Leonardo DiCaprio’s production shingle, Appian Way, will mark its second anniversary this summer by starting the propellers on its first production, “The Aviator” — Martin Scorsese’s biopic of Howard Hughes, starring DiCaprio.
“The Aviator” is co-financed by Warner Bros., Miramax and Graham King’s Initial Entertainment Group.
“Aviator” is one of several Appian projects, financed through the shingle’s first-look deal at IEG, moving toward start dates in 2003 and 2004.
Also in the hopper:
- Director Todd Haynes’ next feature, about the life of Bob Dylan, tentatively titled “I’m not there: Suppositions on a film concerning Dylan.” Appian will produce the pic with Killer Films. The singer has licensed music rights to the production.
- “Jesse James Hollywood,” produced with Tobey Maguire’s Maguire Entertainment, a bio of the real-life former teen impresario of a San Fernando Valley drug ring who is on the run from the FBI.
- “The Assassination of Richard Nixon,” starring Sean Penn. Senator Films, which is shopping rights to this pic in Cannes, has announced that Jason Kliot and Joana Vicente are also producing, and Alfonso Cuaron, Jorge Vergara, Arnaud Duteil and Alexander Payne are exec producing this pic, now in pre-production.
- “Cat’s Cradle,” an adaptation of the Kurt Vonnegut novel. Richard Kelly is writing and Darren Aronofsky is planning to direct.
- “Gardener of Eden,” described as a “suburban ‘Taxi Driver.’ ” Adam Davis wrote the script, which is being shopped to directors.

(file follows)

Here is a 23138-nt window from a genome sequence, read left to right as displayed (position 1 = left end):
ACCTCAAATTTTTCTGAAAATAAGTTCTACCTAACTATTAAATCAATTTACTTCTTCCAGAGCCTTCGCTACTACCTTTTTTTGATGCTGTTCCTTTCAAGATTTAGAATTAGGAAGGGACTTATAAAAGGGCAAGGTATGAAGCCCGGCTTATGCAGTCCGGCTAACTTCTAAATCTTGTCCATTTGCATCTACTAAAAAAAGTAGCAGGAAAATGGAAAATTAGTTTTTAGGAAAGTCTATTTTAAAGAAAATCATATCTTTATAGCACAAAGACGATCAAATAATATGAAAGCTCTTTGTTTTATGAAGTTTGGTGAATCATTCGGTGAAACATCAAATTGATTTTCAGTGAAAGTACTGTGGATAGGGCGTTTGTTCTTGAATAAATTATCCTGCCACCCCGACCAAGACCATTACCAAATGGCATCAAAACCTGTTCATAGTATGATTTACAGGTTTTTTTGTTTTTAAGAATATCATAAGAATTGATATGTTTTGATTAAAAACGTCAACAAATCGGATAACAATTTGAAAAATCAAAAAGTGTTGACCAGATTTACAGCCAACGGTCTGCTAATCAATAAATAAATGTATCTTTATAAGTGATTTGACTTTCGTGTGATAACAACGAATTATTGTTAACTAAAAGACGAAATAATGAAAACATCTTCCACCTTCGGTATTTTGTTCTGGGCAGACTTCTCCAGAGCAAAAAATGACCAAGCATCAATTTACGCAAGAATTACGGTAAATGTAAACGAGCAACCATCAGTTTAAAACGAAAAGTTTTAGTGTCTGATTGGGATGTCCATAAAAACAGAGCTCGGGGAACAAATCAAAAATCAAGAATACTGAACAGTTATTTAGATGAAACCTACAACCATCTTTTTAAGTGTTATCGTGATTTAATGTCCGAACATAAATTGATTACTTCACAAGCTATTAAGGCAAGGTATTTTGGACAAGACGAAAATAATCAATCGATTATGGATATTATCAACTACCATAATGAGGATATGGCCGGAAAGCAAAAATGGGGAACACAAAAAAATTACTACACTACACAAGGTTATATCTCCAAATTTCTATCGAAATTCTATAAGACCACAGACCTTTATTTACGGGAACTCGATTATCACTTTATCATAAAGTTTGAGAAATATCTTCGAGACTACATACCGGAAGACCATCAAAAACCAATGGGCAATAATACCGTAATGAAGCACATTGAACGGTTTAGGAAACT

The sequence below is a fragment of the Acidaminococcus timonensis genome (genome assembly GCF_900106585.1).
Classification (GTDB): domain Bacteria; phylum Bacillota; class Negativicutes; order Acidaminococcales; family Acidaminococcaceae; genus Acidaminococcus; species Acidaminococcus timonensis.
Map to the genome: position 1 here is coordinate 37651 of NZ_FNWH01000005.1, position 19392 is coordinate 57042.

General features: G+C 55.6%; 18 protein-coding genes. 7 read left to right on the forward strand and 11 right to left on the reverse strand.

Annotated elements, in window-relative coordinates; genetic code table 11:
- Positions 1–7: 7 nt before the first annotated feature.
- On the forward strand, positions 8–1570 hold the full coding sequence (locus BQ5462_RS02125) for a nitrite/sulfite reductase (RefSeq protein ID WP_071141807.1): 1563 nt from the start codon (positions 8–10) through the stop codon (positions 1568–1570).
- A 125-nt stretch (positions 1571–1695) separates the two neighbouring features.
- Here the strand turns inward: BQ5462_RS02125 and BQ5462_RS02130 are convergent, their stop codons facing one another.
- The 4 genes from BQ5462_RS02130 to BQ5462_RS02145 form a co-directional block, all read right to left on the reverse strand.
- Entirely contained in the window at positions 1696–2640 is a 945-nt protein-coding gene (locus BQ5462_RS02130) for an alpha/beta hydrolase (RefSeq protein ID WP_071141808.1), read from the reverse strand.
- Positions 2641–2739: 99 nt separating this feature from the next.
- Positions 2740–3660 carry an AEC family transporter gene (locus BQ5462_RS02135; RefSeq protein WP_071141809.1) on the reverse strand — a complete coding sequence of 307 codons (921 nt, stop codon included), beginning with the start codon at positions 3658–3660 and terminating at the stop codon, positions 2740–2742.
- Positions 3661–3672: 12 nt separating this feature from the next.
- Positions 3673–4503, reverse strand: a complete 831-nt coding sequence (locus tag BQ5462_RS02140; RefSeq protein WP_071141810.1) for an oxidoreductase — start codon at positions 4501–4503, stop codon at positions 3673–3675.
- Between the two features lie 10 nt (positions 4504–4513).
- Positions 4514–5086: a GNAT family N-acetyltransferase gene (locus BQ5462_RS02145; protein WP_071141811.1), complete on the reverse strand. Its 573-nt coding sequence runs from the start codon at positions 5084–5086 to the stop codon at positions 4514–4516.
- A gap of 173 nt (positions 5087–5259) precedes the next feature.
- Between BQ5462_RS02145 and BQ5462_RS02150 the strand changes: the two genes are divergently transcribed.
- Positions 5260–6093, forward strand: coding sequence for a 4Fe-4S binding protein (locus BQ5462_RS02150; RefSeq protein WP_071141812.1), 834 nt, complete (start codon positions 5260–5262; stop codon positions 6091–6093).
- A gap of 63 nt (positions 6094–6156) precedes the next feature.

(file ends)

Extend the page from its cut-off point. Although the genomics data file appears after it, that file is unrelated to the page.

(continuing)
The budgets of Appian projects run the gamut.
Some are mid-range enterprises designed to be produced quickly without studio money. Others are tentpole material, like “Aviator” and “Bombshell,” a Cold War saga that DiCaprio plans to topline and Lasse Hallstrom plans to direct for Universal.
Appian’s strategy is to commission material and talent, through its IEG deal, at rates competitive with studio financing, while providing a development haven absent the typical studio bureaucracy.
“It’s a lucrative deal,” says Cynthia Biamon, who runs Appian for DiCaprio. “We can go grab the material that studios would make and protect the auteur on the film.”
As an actor, DiCaprio has long gravitated toward director-driven material. He declined to comment for this story, but it’s clear that Appian Way serves — as do the production shingles of other young actors, like Maguire, Reese Witherspoon and Drew Barrymore — as a mechanism for DiCaprio to exercise more control over the development of the movies he stars in.
Appian Way was launched in consultation with King during the production of “Gangs of New York,” which IEG co-financed, when DiCaprio was daily traversing the Appian Way en route from his Rome hotel to Cinecitta Studios.
As Appian starts production on its slate, IEG will likely consolidate its status as a top backer of high-caliber product.
IEG is shopping several pics here, including “Aviator,” Hallstrom’s “An Unfinished Life” and the Uma Thurman-Brendan Fraser “The Accidental Husband” (see story, page 5).
“To do an overhead deal with an actor is very dangerous,” King tells Daily Variety. “But Leo is very realistic. When we talk about budgets and how much we can recoup, he’s very keyed in.”
We don’t want to be in development hell,” King adds. “We want to make movies. They’re raring to go.”
Biamon also reps DiCaprio at the Firm with Rick Yorn. But Appian is not an arm of the Firm, which has its own feature division, Firm Films.
DiCaprio, Biamon and King will take producer credit on most Appian projects. Jane Garnett, an exec at Appian, oversees development with Biamon.